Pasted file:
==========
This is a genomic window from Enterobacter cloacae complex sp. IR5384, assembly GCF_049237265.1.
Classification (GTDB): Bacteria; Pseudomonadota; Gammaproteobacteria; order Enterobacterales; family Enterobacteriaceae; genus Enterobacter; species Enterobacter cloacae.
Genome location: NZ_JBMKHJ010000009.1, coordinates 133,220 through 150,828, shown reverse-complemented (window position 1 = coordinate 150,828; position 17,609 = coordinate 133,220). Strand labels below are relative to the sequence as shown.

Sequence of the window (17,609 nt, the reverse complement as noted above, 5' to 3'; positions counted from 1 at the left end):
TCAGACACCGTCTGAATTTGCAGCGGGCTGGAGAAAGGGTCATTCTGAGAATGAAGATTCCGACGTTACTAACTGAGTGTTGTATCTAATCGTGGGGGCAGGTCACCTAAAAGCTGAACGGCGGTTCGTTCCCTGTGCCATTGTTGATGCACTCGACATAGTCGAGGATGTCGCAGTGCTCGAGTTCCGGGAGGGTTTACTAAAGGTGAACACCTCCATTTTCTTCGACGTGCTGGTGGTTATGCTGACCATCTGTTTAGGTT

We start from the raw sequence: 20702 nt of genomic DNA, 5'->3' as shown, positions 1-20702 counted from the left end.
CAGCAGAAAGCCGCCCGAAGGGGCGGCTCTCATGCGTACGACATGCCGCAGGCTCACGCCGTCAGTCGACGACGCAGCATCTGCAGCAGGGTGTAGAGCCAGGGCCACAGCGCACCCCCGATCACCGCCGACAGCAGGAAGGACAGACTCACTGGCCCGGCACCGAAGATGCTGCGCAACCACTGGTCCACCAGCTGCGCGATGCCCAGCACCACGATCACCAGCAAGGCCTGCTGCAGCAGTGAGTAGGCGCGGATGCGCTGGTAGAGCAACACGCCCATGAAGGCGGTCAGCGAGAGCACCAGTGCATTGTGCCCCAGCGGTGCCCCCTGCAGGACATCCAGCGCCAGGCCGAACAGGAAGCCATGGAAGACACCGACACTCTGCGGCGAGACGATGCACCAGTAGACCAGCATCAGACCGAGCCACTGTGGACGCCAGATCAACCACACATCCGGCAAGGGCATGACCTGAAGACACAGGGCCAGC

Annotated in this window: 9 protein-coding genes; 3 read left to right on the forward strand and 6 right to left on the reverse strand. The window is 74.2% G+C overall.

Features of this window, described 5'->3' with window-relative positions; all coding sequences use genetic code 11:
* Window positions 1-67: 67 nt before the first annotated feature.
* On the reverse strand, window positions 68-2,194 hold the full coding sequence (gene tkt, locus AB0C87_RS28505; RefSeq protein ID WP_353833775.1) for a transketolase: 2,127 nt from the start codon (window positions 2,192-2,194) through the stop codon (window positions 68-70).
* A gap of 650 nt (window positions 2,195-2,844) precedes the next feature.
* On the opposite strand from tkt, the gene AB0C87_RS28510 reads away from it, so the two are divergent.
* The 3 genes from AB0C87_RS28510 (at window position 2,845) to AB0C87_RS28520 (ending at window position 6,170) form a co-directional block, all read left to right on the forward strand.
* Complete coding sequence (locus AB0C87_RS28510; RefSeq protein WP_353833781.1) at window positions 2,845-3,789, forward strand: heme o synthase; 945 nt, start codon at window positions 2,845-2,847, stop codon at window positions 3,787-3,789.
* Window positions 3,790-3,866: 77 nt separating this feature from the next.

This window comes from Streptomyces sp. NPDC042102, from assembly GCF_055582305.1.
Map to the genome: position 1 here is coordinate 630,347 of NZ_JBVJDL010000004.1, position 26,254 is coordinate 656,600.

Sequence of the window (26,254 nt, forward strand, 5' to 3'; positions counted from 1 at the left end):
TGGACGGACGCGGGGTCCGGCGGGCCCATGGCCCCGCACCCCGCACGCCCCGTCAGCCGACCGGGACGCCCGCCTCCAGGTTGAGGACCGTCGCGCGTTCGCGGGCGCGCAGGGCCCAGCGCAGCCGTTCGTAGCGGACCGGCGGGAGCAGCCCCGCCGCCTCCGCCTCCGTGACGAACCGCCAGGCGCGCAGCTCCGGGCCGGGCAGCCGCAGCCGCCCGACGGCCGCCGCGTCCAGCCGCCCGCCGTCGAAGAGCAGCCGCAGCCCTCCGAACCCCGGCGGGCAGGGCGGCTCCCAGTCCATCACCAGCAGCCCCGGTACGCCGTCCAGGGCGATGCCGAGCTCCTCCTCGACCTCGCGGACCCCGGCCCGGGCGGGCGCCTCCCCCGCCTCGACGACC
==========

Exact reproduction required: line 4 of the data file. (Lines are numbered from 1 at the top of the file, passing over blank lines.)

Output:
Sequence of the window (17,609 nt, the reverse complement as noted above, 5' to 3'; positions counted from 1 at the left end):